Blindsided by the light
August 2010 Rural Voice column by John Beardsley
Solar power is electricity made by capturing sunlight. It is just one of many clean energy sources needed by the province to replace dirty coal fired plants. The Niagara Falls hydro electric project would never have been built without government subsidies. In order to get a large number of small solar projects installed quickly (and produce an estimated 25,000 new jobs) the Ontario Government wisely provided an incentive program in November called the Micro FIT program. Consumers are currently being charged less than ten cents per kilowatt for electricity. The government has undoubtedly heard a lot of negative comments with the apparent disparity between this price and the 80 cents per kilowatt being offered for solar power.
On Friday July 2nd energy and infrastructure minister Brad Duguid’s Ontario Power Authority slashed contract energy prices for ground based solar power systems. This change in payment from 80.2 cents per kilowatt to 58.8 cents has thrown the fledgling solar power industry into a tailspin. The hundreds of companies selling solar power systems had just started up in the fall of 2009. It is extremely uncertain how many will survive this body blow. One of the biggest obstacles to selling these systems was the lack of trust in the 20 year government contracts. Nothing has actually happened to change any of the Micro FIT contracts already approved by the Ontario Power Authority. However the uncertainty caused by the reduction has people running to their lawyers to double check whether the government can weasel out.
The injustice in the approval of some ground mount systems and not others is astounding. It appears extremely arbitrary as to when and how people were able to get approval.
What is worse is that many companies went ahead and started building projects to get something accomplished in the summer building season assuming that it was a mere formality to get the approvals. All the interested solar power companies ramped up production and invested money in numerous areas to be able to meet the demand for the systems.
Farmers were the majority of the buyers of these systems as they had the equity in farmland to be able to raise the capital necessary to buy a $95,000 ground mounted tracker system. Most previous financial aid programs for farmers were at the taxpayers’ expense with less measurable returns. This solar energy initiative was an opportunity to add stability to farming operations. Solar power generation installations were to provide over $14,000 gross annual income. Is it any wonder that the FCC and other financial institutions were prepared to finance these projects?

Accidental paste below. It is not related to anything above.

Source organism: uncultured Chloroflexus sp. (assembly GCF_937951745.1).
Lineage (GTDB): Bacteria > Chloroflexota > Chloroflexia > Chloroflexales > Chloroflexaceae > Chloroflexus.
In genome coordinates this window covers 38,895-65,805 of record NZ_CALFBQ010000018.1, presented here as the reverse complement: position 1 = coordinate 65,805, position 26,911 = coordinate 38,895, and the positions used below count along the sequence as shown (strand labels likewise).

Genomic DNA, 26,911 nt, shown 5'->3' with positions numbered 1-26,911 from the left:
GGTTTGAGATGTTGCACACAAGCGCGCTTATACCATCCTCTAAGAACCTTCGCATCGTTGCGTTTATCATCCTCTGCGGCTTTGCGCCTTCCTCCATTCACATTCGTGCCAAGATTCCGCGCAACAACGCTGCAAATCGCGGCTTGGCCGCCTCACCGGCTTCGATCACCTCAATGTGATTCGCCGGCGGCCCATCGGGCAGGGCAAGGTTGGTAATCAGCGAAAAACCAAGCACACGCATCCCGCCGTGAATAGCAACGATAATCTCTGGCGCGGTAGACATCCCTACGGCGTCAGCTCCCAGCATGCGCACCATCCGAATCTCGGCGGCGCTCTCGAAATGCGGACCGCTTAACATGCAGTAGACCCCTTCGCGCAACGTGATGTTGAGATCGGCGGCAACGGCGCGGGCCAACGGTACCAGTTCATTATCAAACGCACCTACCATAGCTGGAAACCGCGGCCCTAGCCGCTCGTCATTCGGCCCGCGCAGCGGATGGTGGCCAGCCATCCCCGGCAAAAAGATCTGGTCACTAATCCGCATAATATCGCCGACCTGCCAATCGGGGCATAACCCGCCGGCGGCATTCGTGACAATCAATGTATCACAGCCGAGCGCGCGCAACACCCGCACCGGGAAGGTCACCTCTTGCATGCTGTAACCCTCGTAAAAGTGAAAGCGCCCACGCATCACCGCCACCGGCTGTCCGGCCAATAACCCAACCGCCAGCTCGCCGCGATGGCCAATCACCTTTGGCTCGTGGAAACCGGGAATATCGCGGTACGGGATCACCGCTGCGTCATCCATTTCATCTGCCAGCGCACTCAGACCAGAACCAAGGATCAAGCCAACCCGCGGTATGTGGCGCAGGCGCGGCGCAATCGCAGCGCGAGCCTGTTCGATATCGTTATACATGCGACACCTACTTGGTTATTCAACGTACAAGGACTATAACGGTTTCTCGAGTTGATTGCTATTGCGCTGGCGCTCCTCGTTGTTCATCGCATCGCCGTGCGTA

Most government farm programs are set up with a fixed basket of money which is available on a first come first serve basis until it is used up. In contrast, the application window for this program was to stay open until November 2011 .What probably caused Ontario power authority bean counters’ ulcers to flare up was when they looked at the applications flooding in, and calculated the amount of money needed to pay for the power for the next twenty years. But this needs to be put into perspective. The limits to the number of systems that would be approved were originally stated to be 1-2 % of Ontario power needs. This means the Ontario Power Authority should have been prepared for over 40,000 projects. When the government pulled the plug there were only 15,000 applications.
The last minute change in the rules has been defended by minister Duguid as a cost savings in order to plug a loophole that was giving investors in ground mounted tracking systems huge windfall profits. Returns of 25 to 30 percent are being thrown around by the minister. In actual fact the returns were a much more modest 15.4 percent. These sun tracking systems cost almost twenty thousand dollars more per system to install than a roof mounted system. Seventy percent of the applications for a Micro FIT contract were for ground based tracker systems because farmers quickly realized that these systems produce 40 percent more power. While this will cost the government and the taxpayers more money in the first 20 years it will also produce 40 percent more power in the second 20 years after the contracts have finished and the solar panels are selling electricity back to the grid at world prices. The main thrust of the green energy act is surely to produce more green energy, not less.
Caught up in this whole debacle are the fixed ground based systems, which, though cheaper to install than a roof mounted system, do not get the extra power generated by a tracker system. They do have a lot of advantages in that they are easier to service and maintain and don’t require an engineering assessment for structural safety for a system to be mounted on the roof of an existing building.
Ironically, if the decision is reversed and the tariff is returned to 80.2 cents per kilowatt the damage to the fledgling Ontario solar industry may have already been done. I think everyone in the solar energy industry is hoping Minister Duguid will follow the example of his cabinet colleague energy minister Gerretson who scrapped a plan to charge consumers ECO-fees on a variety of products.
Entering into a long-term commercially sensitive contract requires confidence and trust. Whatever the shortcomings or apparent excesses in the current system I think prior consultation with the stakeholders in Ontario’s solar industry could have led to a more equitable solution. Unfortunately this recent development has allowed many farmers once more to say “You can’t trust the government!”